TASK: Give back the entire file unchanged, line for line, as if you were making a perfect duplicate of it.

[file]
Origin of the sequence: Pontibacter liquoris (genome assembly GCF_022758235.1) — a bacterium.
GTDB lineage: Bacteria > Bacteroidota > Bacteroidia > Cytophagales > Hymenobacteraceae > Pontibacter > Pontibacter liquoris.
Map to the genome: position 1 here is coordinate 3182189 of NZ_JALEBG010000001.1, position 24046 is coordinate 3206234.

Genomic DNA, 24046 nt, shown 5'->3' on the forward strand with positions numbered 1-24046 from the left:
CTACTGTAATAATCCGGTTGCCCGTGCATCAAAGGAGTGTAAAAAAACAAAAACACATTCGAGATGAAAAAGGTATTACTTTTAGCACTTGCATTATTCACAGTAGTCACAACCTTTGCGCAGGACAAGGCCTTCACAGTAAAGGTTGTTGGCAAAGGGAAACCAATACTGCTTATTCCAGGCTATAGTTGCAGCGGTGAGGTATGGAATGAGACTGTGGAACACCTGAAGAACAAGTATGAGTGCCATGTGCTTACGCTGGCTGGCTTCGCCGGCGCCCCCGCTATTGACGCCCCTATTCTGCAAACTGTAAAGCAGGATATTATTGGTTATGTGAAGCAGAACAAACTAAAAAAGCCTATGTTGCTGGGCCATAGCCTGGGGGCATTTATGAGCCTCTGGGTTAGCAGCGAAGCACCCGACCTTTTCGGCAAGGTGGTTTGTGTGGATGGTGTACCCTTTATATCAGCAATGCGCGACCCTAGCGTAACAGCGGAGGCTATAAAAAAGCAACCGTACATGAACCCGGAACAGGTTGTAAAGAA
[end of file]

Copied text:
Origin of the sequence: Pontibacter liquoris (genome assembly GCF_022758235.1) — a bacterium.
GTDB lineage: Bacteria > Bacteroidota > Bacteroidia > Cytophagales > Hymenobacteraceae > Pontibacter > Pontibacter liquoris.
Map to the genome: position 1 here is coordinate 3182189 of NZ_JALEBG010000001.1, position 24046 is coordinate 3206234.

Genomic DNA, 24046 nt, shown 5'->3' on the forward strand with positions numbered 1-24046 from the left:
CTACTGTAATAATCCGGTTGCCCGTGCATCAAAGGAGTGTAAAAAAACAAAAACACATTCGAGATGAAAAAGGTATTACTTTTAGCACTTGCATTATTCACAGTAGTCACAACCTTTGCGCAGGACAAGGCCTTCACAGTAAAGGTTGTTGGCAAAGGGAAACCAATACTGCTTATTCCAGGCTATAGTTGCAGCGGTGAGGTATGGAATGAGACTGTGGAACACCTGAAGAACAAGTATGAGTGCCATGTGCTTACGCTGGCTGGCTTCGCCGGCGCCCCCGCTATTGACGCCCCTATTCTGCAAACTGTAAAGCAGGATATTATTGGTTATGTGAAGCAGAACAAACTAAAAAAGCCTATGTTGCTGGGCCATAGCCTGGGGGCATTTATGAGCCTCTGGGTTAGCAGCGAAGCACCCGACCTTTTCGGCAAGGTGGTTTGTGTGGATGGTGTACCCTTTATATCAGCAATGCGCGACCCTAGCGTAACAGCGGAGGCTATAAAAAAGCAACCGTACATGAACCCGGAACAGGTTGTAAAGAA